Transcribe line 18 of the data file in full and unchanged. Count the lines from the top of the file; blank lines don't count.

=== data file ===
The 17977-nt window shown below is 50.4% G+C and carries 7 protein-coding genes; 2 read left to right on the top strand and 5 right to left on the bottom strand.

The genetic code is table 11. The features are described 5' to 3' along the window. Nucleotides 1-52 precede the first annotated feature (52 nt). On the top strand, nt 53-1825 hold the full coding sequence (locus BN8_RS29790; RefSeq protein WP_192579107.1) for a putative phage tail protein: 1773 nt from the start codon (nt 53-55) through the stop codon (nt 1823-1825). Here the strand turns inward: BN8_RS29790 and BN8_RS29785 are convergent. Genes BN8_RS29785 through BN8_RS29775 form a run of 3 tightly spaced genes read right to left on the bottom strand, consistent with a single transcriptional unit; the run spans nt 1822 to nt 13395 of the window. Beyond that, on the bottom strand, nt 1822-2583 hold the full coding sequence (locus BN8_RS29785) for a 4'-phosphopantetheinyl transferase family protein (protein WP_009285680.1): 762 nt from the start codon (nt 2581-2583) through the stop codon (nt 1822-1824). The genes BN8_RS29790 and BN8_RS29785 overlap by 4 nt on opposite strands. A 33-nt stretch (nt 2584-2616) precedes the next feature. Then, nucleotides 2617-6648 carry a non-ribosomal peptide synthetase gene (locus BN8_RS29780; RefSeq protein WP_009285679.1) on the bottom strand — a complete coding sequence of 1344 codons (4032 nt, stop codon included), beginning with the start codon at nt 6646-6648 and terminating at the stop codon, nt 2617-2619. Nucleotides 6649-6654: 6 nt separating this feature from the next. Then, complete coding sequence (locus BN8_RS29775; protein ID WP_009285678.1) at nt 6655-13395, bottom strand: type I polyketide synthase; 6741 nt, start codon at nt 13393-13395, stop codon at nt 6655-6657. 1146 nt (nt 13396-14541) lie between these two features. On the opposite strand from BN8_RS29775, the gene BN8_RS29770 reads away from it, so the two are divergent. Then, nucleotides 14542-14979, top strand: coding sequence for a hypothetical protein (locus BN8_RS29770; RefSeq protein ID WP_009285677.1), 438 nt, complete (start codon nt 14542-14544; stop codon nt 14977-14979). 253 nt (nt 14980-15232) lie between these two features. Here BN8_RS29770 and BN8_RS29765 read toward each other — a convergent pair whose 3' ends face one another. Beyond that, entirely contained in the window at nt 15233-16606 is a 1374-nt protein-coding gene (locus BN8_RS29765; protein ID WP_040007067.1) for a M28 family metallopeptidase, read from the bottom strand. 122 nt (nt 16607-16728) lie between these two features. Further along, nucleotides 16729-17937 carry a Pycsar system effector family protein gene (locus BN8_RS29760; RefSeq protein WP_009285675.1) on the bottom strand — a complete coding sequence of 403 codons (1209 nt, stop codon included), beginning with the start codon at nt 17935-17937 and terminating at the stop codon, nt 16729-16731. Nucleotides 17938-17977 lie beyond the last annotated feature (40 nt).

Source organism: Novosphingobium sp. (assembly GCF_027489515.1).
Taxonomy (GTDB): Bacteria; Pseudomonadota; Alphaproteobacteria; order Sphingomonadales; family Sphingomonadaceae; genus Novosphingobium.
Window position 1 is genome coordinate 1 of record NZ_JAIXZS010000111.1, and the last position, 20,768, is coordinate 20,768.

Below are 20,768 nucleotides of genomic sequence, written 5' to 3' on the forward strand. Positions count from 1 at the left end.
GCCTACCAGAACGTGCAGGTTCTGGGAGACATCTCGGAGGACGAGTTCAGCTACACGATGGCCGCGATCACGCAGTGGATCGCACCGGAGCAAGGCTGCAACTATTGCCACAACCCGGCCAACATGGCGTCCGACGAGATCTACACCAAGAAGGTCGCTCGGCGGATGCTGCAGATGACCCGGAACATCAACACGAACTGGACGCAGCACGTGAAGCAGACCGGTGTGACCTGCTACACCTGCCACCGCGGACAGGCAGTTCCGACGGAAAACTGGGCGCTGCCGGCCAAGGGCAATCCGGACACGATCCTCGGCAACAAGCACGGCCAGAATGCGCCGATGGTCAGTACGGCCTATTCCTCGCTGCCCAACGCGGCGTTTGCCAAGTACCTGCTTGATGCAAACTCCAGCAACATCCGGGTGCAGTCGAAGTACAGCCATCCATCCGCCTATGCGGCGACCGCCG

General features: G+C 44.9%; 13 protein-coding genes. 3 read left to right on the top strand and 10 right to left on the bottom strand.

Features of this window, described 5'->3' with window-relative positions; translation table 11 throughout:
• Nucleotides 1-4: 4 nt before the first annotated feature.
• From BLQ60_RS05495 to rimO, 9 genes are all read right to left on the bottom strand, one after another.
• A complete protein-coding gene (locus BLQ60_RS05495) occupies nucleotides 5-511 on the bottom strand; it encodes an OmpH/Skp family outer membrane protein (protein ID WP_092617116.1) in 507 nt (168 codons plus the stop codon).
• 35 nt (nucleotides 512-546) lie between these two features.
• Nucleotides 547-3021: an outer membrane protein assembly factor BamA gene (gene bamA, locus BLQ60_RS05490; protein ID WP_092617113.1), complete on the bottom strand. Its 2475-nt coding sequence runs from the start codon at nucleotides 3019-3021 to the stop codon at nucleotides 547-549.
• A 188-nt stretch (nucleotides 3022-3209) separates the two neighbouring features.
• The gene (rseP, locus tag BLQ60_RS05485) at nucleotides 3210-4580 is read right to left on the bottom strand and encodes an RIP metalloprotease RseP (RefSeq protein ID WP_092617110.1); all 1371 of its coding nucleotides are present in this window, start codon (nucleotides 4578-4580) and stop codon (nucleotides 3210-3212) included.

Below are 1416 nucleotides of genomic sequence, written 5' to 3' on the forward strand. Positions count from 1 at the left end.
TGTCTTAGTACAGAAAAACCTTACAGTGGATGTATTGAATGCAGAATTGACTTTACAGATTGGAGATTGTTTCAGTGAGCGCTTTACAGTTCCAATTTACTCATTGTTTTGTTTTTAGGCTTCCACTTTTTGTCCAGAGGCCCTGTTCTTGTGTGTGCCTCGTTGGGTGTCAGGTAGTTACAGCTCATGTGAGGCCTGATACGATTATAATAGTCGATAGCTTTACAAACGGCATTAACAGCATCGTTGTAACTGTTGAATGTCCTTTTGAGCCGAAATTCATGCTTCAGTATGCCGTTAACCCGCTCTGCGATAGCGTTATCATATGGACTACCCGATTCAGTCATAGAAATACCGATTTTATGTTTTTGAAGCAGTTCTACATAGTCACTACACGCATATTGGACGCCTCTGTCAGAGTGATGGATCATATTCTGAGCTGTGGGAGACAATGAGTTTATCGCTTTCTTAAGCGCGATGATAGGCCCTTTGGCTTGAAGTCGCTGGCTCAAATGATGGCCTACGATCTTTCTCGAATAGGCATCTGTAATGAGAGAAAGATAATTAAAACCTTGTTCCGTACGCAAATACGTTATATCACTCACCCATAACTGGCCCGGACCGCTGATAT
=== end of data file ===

TGTCTTAGTACAGAAAAACCTTACAGTGGATGTATTGAATGCAGAATTGACTTTACAGATTGGAGATTGTTTCAGTGAGCGCTTTACAGTTCCAATTTACTCATTGTTTTGTTTTTAGGCTTCCACTTTTTGTCCAGAGGCCCTGTTCTTGTGTGTGCCTCGTTGGGTGTCAGGTAGTTACAGCTCATGTGAGGCCTGATACGATTATAATAGTCGATAGCTTTACAAACGGCATTAACAGCATCGTTGTAACTGTTGAATGTCCTTTTGAGCCGAAATTCATGCTTCAGTATGCCGTTAACCCGCTCTGCGATAGCGTTATCATATGGACTACCCGATTCAGTCATAGAAATACCGATTTTATGTTTTTGAAGCAGTTCTACATAGTCACTACACGCATATTGGACGCCTCTGTCAGAGTGATGGATCATATTCTGAGCTGTGGGAGACAATGAGTTTATCGCTTTCTTAAGCGCGATGATAGGCCCTTTGGCTTGAAGTCGCTGGCTCAAATGATGGCCTACGATCTTTCTCGAATAGGCATCTGTAATGAGAGAAAGATAATTAAAACCTTGTTCCGTACGCAAATACGTTATATCACTCACCCATAACTGGCCCGGACCGCTGATAT